Travel in the 1920's

Travel in the 1920's

By Inez Haythorn

Have you ever heard of a Velie? How about a Maxwell?

Those were two of my grandfather's first cars. Travel was much different in the 1920's. Vehicles and road conditions made transportation difficult and time-consuming.

My mother's family lived in the northern panhandle of West Virginia, close to Wheeling. In the summer they would make trips to Sistersville and on to Ravenswood, West Virginia, to visit relatives. What is now an hour and a half jaunt took a whole day in the 1920's.

They could not make the trip directly down the West Virginia side. There was no direct highway, just farmland. They had to drive into Ohio and wind around some hilly terrain there. Then, at Fly, Ohio, they could cross over to Sistersville, West Virginia on the ferryboat. They would travel to my grandfather's sister's farm outside of Sistersville and spend the night. The next day, both families would journey on to Ravenswood. Again, they went down the Ohio side and crossed over by ferryboat. My mother's grandparents lived on a farm near there.


The roads were two lane, country, dirt roads. My mother and her brother, who was four years older, could reach out the windows and pull leaves off the brush as they went by. They sped along at fifteen miles an hour! The roads consisted of yellow or red clay and got extremely muddy when it rained. Many times they would get stuck in the mud as they traveled. If this happened, my mother and their collie, Prince, had to get out of the car. Grandma would steer, and Grandpa and my uncle pushed the car out of the mud!

One time they had to take a detour, because there was road construction on the main route. The road was a nightmare, muddy and steep. They came upon a farmhouse. Grandpa wanted to stop and ask the farmer permission to stay in their barn for the night. Grandma didn't like that idea at all, so on they drove. They went down a very dangerous, hilly route, but managed to get back to the main road safely.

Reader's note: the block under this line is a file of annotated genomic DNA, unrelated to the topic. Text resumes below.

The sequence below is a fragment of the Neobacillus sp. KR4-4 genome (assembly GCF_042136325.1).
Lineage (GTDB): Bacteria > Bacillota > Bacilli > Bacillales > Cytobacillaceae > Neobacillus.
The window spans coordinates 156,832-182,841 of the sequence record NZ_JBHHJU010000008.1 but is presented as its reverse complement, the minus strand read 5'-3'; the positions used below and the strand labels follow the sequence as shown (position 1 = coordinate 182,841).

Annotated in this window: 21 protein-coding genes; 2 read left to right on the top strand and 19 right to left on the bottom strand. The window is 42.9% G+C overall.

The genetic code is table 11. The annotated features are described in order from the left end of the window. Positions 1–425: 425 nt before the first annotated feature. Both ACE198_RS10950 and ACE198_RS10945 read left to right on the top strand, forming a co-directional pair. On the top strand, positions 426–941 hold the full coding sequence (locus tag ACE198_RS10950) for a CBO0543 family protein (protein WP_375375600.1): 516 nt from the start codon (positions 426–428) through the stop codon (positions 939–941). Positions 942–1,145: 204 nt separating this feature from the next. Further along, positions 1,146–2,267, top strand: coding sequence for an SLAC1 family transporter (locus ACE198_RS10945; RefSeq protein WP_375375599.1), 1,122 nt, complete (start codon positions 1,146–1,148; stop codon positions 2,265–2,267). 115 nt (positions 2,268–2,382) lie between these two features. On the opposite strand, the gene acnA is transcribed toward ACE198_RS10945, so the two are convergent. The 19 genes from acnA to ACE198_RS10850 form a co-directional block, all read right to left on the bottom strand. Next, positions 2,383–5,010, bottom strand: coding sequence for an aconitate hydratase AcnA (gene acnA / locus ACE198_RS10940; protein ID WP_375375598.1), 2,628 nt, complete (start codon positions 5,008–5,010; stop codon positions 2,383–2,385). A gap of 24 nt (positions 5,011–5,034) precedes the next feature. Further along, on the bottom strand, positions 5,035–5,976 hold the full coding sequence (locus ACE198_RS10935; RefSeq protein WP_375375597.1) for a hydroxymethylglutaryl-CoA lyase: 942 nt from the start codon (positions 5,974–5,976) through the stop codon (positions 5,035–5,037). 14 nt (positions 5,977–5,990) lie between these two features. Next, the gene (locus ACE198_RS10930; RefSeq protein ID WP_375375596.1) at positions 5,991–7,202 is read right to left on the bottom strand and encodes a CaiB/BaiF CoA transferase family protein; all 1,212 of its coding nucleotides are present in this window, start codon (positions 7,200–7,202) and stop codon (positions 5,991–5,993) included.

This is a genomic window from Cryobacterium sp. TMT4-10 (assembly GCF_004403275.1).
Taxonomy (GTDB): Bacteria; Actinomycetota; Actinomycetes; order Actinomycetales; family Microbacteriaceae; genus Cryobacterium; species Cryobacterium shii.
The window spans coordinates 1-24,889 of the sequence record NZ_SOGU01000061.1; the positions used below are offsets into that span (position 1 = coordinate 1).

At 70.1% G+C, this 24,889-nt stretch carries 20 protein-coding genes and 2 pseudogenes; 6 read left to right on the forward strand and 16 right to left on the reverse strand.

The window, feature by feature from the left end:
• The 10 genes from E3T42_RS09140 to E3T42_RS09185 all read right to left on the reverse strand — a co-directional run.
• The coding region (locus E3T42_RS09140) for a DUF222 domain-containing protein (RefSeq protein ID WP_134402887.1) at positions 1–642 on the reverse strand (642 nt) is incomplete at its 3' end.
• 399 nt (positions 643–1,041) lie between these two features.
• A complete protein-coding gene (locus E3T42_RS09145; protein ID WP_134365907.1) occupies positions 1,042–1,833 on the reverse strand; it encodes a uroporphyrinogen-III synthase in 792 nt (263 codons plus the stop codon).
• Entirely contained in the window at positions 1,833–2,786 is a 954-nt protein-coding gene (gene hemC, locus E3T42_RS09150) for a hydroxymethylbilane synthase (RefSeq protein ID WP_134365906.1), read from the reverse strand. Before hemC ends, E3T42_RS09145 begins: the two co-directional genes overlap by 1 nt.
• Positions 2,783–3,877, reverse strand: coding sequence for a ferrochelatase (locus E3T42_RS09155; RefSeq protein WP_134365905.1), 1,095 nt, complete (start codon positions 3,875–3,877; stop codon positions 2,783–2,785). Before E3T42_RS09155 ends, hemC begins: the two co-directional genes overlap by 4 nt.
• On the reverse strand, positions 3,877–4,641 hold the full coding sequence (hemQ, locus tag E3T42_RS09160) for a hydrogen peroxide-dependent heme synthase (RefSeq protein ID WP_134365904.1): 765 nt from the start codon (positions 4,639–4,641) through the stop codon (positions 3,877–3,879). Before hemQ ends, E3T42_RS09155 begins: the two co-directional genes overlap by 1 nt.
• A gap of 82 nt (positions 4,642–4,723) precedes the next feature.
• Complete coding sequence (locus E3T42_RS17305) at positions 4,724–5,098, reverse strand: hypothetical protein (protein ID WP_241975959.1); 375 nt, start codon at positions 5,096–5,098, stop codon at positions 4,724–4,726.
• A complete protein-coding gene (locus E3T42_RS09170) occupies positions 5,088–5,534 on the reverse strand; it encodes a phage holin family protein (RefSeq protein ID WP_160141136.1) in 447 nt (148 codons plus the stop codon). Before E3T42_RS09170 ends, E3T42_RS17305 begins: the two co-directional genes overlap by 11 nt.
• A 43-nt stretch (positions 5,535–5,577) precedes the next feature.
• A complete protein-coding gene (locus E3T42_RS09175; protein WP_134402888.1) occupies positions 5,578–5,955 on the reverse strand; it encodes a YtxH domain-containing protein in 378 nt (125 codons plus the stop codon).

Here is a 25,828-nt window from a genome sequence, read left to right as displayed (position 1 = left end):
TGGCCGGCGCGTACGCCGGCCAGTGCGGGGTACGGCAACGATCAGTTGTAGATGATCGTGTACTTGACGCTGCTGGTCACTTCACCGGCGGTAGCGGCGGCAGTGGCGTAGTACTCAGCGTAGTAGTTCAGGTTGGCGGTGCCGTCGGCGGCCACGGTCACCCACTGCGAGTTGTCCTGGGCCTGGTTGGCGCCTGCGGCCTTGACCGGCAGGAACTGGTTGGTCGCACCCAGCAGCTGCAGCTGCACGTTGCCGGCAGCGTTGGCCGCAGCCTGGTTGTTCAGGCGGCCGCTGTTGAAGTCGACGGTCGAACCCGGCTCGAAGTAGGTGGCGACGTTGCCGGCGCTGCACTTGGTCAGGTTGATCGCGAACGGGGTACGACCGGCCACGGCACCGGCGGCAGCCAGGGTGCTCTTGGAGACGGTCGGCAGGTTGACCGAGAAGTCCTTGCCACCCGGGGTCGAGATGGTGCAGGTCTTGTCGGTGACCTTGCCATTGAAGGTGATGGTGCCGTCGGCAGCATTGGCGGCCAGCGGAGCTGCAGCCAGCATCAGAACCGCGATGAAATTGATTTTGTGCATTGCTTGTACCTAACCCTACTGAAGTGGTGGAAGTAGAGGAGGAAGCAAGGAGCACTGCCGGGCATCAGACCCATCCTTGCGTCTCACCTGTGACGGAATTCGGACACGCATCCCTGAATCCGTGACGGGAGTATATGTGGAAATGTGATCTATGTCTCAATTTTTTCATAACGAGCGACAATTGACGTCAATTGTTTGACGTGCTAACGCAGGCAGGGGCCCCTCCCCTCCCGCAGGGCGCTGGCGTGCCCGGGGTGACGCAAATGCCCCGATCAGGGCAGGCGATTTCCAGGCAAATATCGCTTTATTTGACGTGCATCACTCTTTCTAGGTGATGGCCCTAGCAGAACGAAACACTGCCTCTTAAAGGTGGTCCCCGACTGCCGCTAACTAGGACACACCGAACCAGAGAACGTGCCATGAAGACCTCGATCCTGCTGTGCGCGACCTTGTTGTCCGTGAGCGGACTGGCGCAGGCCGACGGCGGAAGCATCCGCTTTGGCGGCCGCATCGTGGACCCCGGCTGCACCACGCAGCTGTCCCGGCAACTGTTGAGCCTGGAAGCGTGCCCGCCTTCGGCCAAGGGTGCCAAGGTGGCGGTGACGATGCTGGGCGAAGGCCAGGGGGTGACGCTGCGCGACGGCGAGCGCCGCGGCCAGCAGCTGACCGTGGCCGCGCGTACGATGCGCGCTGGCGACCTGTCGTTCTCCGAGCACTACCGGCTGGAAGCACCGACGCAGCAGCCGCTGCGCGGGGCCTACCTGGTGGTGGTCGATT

Grandpa's very first car was a Velie. The next one was a Maxwell. They always had to carry a spare axle for the Maxwell, because it often broke on these trips. Then my grandfather would have to get out and change it.

Flat tires were a lot harder to deal with, too. On those types of roads, it was easy to get a flat. Then they would have to stop, jack up the car, and take off the tire. Then Grandpa had to remove the innertube and put it in water to find the hole. He carried a tire repair kit, and would then put the innertube back inside the tire, and replace the tire back on the wheel. Finally, it had to be pumped up with a hand pump.

The cars were not exactly built for bad weather. They had front and back windshields and a roof, but no side windows. There were doors, but the window openings had no glass in them. If it rained, there were shields to be put up over the side windows. There was one windshield wiper on the driver's side. It had to be operated manually by the driver as he was driving. If the rain got very heavy, they usually pulled over to the side of the road. That is when they would often get stuck. Most people didn't even venture out if they knew the weather was going to be inclement.


Of course, they had to eat and use the bathroom. But how different that was! There were no restaurants or restrooms along the way. So they had to find a cornfield. Toilet paper was either a big corn leaf or newspaper.

There would be a picnic lunch of sandwiches, fruit, and maybe a piece of cake. The food was wrapped in wax paper and kept in bags.


When they finally arrived at their grandmother's farm near Ravenswood, it was well worth the frustrations of the trip. As soon as my mother and uncle got out of the car, they would run to the well. The water was cold and delicious, especially after that kind of journey.

Their grandmother would have a big, country dinner prepared for them. After supper, they would sit on the front porch to visit and tell the famous West Virginia ghost stories!

"It is good to have an end to journey toward, but it is the journey that matters in the end." -Ursula K. LeGuin

Article Copyright 2003 Inez Haythorn All Rights Reserved

About the Author

Inez Haythorn is a Christian wife, mother, elementary school teacher, pianist, and freelance writer. Her main writing interests are Christian writing, and writing about lifestyles and memoirs of the past. Her goal is to glorify and honor God, and bless and help others.


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